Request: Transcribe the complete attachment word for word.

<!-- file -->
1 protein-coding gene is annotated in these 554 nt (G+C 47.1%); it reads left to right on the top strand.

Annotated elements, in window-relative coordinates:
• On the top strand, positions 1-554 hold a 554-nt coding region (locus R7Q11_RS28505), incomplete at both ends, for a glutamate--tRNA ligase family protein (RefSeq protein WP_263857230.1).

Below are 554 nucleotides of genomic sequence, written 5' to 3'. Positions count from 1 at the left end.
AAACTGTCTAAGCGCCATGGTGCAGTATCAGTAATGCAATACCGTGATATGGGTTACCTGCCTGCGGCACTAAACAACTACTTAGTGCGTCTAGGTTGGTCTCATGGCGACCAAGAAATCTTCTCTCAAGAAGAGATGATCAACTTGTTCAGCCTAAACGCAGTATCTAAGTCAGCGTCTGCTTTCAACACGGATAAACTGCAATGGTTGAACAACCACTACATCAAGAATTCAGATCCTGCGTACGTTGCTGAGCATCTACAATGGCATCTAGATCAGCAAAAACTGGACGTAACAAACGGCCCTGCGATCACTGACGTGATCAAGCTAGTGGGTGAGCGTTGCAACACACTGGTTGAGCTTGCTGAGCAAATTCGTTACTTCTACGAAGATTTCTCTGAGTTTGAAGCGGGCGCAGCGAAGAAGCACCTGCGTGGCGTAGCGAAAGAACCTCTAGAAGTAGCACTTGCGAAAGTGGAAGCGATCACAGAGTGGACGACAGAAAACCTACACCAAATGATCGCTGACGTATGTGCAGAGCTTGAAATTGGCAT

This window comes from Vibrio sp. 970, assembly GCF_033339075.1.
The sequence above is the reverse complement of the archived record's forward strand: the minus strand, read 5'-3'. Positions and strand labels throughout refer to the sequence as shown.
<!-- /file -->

1 protein-coding gene is annotated in these 554 nt (G+C 47.1%); it reads left to right on the top strand.

Annotated elements, in window-relative coordinates:
• On the top strand, positions 1-554 hold a 554-nt coding region (locus R7Q11_RS28505), incomplete at both ends, for a glutamate--tRNA ligase family protein (RefSeq protein WP_263857230.1).

Below are 554 nucleotides of genomic sequence, written 5' to 3'. Positions count from 1 at the left end.
AAACTGTCTAAGCGCCATGGTGCAGTATCAGTAATGCAATACCGTGATATGGGTTACCTGCCTGCGGCACTAAACAACTACTTAGTGCGTCTAGGTTGGTCTCATGGCGACCAAGAAATCTTCTCTCAAGAAGAGATGATCAACTTGTTCAGCCTAAACGCAGTATCTAAGTCAGCGTCTGCTTTCAACACGGATAAACTGCAATGGTTGAACAACCACTACATCAAGAATTCAGATCCTGCGTACGTTGCTGAGCATCTACAATGGCATCTAGATCAGCAAAAACTGGACGTAACAAACGGCCCTGCGATCACTGACGTGATCAAGCTAGTGGGTGAGCGTTGCAACACACTGGTTGAGCTTGCTGAGCAAATTCGTTACTTCTACGAAGATTTCTCTGAGTTTGAAGCGGGCGCAGCGAAGAAGCACCTGCGTGGCGTAGCGAAAGAACCTCTAGAAGTAGCACTTGCGAAAGTGGAAGCGATCACAGAGTGGACGACAGAAAACCTACACCAAATGATCGCTGACGTATGTGCAGAGCTTGAAATTGGCAT

This window comes from Vibrio sp. 970, assembly GCF_033339075.1.
The sequence above is the reverse complement of the archived record's forward strand: the minus strand, read 5'-3'. Positions and strand labels throughout refer to the sequence as shown.